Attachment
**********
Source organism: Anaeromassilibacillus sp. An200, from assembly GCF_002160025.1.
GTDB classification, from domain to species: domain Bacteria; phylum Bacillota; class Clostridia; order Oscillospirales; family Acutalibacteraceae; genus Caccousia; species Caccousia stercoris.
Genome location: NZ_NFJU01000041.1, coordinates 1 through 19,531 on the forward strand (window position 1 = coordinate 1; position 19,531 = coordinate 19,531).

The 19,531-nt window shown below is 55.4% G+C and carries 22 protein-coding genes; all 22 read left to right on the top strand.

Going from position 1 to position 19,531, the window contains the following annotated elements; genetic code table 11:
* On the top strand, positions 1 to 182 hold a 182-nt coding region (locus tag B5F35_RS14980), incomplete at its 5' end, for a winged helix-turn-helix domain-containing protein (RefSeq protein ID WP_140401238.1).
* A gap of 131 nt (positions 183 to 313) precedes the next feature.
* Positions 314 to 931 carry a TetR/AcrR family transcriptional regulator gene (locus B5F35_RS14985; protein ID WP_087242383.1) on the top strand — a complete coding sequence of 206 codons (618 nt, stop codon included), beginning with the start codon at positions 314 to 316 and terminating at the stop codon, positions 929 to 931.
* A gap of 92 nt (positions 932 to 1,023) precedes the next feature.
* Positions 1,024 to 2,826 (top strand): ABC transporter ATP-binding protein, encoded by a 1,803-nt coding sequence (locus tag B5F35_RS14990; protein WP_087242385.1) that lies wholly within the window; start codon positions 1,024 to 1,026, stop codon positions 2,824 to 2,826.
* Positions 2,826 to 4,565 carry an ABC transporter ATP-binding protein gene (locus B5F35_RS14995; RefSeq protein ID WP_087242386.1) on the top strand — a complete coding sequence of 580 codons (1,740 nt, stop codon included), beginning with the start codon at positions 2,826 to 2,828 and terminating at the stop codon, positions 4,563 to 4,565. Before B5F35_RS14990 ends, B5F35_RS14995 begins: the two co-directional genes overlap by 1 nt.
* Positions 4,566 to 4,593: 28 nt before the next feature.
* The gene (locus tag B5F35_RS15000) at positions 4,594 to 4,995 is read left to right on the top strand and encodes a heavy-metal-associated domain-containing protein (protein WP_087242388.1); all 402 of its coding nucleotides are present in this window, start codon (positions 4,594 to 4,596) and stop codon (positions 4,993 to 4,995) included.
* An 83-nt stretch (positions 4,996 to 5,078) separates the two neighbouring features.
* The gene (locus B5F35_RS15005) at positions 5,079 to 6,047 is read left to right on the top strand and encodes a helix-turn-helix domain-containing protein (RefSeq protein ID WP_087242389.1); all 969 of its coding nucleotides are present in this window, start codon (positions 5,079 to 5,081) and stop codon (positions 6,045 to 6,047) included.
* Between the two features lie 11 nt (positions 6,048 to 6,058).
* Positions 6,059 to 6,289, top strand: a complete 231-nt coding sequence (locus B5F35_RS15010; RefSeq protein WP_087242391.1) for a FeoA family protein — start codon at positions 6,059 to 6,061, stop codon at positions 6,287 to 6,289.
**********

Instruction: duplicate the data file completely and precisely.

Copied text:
Source organism: Anaeromassilibacillus sp. An200, from assembly GCF_002160025.1.
GTDB classification, from domain to species: domain Bacteria; phylum Bacillota; class Clostridia; order Oscillospirales; family Acutalibacteraceae; genus Caccousia; species Caccousia stercoris.
Genome location: NZ_NFJU01000041.1, coordinates 1 through 19,531 on the forward strand (window position 1 = coordinate 1; position 19,531 = coordinate 19,531).

The 19,531-nt window shown below is 55.4% G+C and carries 22 protein-coding genes; all 22 read left to right on the top strand.

Going from position 1 to position 19,531, the window contains the following annotated elements; genetic code table 11:
* On the top strand, positions 1 to 182 hold a 182-nt coding region (locus tag B5F35_RS14980), incomplete at its 5' end, for a winged helix-turn-helix domain-containing protein (RefSeq protein ID WP_140401238.1).
* A gap of 131 nt (positions 183 to 313) precedes the next feature.
* Positions 314 to 931 carry a TetR/AcrR family transcriptional regulator gene (locus B5F35_RS14985; protein ID WP_087242383.1) on the top strand — a complete coding sequence of 206 codons (618 nt, stop codon included), beginning with the start codon at positions 314 to 316 and terminating at the stop codon, positions 929 to 931.
* A gap of 92 nt (positions 932 to 1,023) precedes the next feature.
* Positions 1,024 to 2,826 (top strand): ABC transporter ATP-binding protein, encoded by a 1,803-nt coding sequence (locus tag B5F35_RS14990; protein WP_087242385.1) that lies wholly within the window; start codon positions 1,024 to 1,026, stop codon positions 2,824 to 2,826.
* Positions 2,826 to 4,565 carry an ABC transporter ATP-binding protein gene (locus B5F35_RS14995; RefSeq protein ID WP_087242386.1) on the top strand — a complete coding sequence of 580 codons (1,740 nt, stop codon included), beginning with the start codon at positions 2,826 to 2,828 and terminating at the stop codon, positions 4,563 to 4,565. Before B5F35_RS14990 ends, B5F35_RS14995 begins: the two co-directional genes overlap by 1 nt.
* Positions 4,566 to 4,593: 28 nt before the next feature.
* The gene (locus tag B5F35_RS15000) at positions 4,594 to 4,995 is read left to right on the top strand and encodes a heavy-metal-associated domain-containing protein (protein WP_087242388.1); all 402 of its coding nucleotides are present in this window, start codon (positions 4,594 to 4,596) and stop codon (positions 4,993 to 4,995) included.
* An 83-nt stretch (positions 4,996 to 5,078) separates the two neighbouring features.
* The gene (locus B5F35_RS15005) at positions 5,079 to 6,047 is read left to right on the top strand and encodes a helix-turn-helix domain-containing protein (RefSeq protein ID WP_087242389.1); all 969 of its coding nucleotides are present in this window, start codon (positions 5,079 to 5,081) and stop codon (positions 6,045 to 6,047) included.
* Between the two features lie 11 nt (positions 6,048 to 6,058).
* Positions 6,059 to 6,289, top strand: a complete 231-nt coding sequence (locus B5F35_RS15010; RefSeq protein WP_087242391.1) for a FeoA family protein — start codon at positions 6,059 to 6,061, stop codon at positions 6,287 to 6,289.